5.  School choice is unconstitutional

The U.S. Supreme Court and many state supreme courts have ruled that private school choice programs—including vouchers and scholarship tax credit programs—are constitutional.  In fact, the Supreme Court upheld that scholarship tax credit programs are constitutional, when the high court ruled in favor of Arizona’s Individual School Tuition Organization Tax Credit Program in April 2011.  Additionally, the Milwaukee Parental Choice Program, Arizona’s Corporate School Tuition Organization Tax Credit Program, and Indiana’s Choice Scholarship Program have all been affirmed by the courts.

4. Parents don’t know what’s best

Many have taken a shocking approach in their opposition to education reform initiatives: blaming parents.  From blaming parents to saying that parents don’t know what’s best for their children, this has become the new norm.  But school choice bucks this trend because we’re all about EMPOWERING parents.  Systems don’t know children; but parents do.  School choice is about putting the power in parents’ hands and letting the education dollars fund their decision—not a system.  And parent surveys from Wisconsin, to Louisiana, Georgia, and Washington, D.C. show high levels of parental satisfaction with school choice programs.

3. School choice is unfair and not the answer

…only if you’re set on protecting the status quo.  School choice is the answer when you’re talking about educational options.  And these programs should always be paired with additional options that include public school choice and public charter schools.  No child should have to attend a failing school and our children don’t have the five or 10 years to wait for their school to get better.  School choice programs help the very students that don’t have alternative options.  What’s unfair is keeping students from low-income families in failing schools.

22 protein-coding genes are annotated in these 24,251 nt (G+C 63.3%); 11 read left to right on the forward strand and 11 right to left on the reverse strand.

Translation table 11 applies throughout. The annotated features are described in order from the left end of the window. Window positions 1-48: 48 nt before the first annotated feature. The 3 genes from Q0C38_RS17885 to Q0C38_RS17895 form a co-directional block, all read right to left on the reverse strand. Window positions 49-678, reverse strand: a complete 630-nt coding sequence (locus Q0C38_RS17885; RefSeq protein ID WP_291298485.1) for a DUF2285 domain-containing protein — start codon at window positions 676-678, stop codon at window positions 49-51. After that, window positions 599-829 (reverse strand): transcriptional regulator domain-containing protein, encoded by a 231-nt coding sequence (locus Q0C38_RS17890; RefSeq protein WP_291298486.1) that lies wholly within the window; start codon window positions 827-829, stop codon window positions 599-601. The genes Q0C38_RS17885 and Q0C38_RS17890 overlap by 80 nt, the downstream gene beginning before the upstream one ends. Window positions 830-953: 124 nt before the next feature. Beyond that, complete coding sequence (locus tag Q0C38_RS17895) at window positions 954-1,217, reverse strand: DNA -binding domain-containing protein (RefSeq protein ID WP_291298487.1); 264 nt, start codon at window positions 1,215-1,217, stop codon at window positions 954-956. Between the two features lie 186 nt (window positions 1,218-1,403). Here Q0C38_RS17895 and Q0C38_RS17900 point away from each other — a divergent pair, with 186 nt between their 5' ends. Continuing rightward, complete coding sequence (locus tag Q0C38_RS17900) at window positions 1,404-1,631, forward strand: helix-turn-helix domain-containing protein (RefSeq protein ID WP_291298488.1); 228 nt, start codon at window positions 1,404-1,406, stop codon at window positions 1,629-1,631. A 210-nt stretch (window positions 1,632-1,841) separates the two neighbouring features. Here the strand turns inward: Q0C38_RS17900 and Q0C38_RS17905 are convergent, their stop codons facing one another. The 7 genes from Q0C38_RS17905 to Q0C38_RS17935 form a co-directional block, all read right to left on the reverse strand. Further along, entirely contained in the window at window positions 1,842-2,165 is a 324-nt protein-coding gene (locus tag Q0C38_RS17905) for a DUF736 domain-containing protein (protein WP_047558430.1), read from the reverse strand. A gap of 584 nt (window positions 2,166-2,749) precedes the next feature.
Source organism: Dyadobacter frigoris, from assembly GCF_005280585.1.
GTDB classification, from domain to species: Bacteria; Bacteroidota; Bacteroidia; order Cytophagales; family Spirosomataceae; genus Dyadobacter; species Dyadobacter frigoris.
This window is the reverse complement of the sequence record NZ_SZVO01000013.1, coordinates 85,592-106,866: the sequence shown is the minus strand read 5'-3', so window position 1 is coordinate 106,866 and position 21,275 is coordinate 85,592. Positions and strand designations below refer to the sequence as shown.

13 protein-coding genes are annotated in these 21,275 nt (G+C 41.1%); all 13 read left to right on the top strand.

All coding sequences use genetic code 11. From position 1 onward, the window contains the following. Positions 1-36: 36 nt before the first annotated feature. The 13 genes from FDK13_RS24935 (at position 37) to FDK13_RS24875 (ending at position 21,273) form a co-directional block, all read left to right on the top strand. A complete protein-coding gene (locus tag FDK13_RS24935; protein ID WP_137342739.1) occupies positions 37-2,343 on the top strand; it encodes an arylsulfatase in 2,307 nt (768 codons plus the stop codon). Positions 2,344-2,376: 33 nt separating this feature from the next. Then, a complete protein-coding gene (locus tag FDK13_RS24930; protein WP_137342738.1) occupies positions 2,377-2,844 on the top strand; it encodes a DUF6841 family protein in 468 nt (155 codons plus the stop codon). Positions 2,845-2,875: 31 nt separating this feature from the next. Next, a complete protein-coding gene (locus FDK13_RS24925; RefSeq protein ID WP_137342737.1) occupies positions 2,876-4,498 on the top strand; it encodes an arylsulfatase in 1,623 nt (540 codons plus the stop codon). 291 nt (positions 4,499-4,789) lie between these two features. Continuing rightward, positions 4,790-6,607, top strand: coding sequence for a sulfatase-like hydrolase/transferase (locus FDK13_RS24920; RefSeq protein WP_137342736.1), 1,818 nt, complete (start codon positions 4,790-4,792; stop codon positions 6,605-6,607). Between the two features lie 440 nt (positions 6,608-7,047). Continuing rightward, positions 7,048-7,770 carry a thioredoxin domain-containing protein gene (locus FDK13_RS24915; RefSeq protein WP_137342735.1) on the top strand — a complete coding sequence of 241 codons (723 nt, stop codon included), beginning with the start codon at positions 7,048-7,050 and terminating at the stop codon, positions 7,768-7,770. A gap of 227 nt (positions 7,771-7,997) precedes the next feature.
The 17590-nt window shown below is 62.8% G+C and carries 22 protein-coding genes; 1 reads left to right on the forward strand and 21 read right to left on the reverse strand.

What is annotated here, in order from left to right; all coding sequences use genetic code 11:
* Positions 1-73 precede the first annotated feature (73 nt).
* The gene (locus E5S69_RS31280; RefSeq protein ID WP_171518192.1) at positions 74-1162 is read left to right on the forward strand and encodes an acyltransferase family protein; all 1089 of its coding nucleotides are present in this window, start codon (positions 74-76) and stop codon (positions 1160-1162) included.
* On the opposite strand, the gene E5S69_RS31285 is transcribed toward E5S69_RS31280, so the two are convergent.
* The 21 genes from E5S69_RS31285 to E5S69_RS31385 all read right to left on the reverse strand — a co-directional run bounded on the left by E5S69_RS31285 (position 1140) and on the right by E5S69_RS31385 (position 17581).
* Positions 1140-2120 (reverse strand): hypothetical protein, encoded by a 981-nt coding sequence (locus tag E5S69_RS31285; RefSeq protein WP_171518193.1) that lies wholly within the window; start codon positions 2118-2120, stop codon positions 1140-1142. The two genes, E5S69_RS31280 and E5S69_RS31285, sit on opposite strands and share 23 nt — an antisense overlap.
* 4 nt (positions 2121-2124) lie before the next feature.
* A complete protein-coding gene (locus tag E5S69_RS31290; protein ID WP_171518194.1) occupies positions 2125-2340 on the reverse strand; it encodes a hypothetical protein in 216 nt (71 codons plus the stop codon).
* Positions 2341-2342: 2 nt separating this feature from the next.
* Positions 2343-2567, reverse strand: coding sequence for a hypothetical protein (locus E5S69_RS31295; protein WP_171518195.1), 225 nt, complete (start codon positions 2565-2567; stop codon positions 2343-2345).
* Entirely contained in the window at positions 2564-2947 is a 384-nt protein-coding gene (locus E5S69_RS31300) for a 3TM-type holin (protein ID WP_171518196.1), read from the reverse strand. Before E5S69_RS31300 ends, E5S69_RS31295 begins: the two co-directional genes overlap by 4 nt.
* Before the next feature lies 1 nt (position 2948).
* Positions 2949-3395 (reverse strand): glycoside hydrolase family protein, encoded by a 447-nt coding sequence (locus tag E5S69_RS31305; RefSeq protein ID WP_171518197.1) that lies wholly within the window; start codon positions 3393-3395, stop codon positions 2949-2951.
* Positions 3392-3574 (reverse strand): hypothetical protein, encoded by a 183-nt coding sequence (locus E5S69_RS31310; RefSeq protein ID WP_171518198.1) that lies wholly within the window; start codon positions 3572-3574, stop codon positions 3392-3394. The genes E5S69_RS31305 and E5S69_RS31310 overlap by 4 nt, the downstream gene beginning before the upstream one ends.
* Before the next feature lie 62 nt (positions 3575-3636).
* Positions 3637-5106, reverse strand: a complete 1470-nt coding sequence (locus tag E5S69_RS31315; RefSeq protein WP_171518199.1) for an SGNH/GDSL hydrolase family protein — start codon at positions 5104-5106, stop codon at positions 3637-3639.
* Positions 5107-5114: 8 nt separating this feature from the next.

2. There is no accountability in school choice programs

On the contrary, all school choice programs have accountability standards that include administrative, financial, and academic accountability.  For example, all programs must meet nondiscrimination checks.  In addition, many programs require standardized assessments, public reporting of results, background checks, and proof of financial viability.

1. Research shows vouchers and scholarship tax credit programs don’t work

Nine out of 10 “gold standard” studies on private school choice programs concluded that some or all participating students benefited academically with positive and significant achievement impacts from using a voucher to attend a private school. The “gold standard” studies were conducted in six cities by seven independent research teams. And across the board, students using vouchers receive the equivalent to an extra month of learning per year.

And students who used opportunity scholarships as a result of the Washington, D.C. Opportunity Scholarship Program graduated at a rate of 91 percent, 21 percentage points higher than those interested in the program who did not receive a scholarship, according to a study by the U.S. Department of Education.

- American Federation for children | Alliance for School Choice, MSG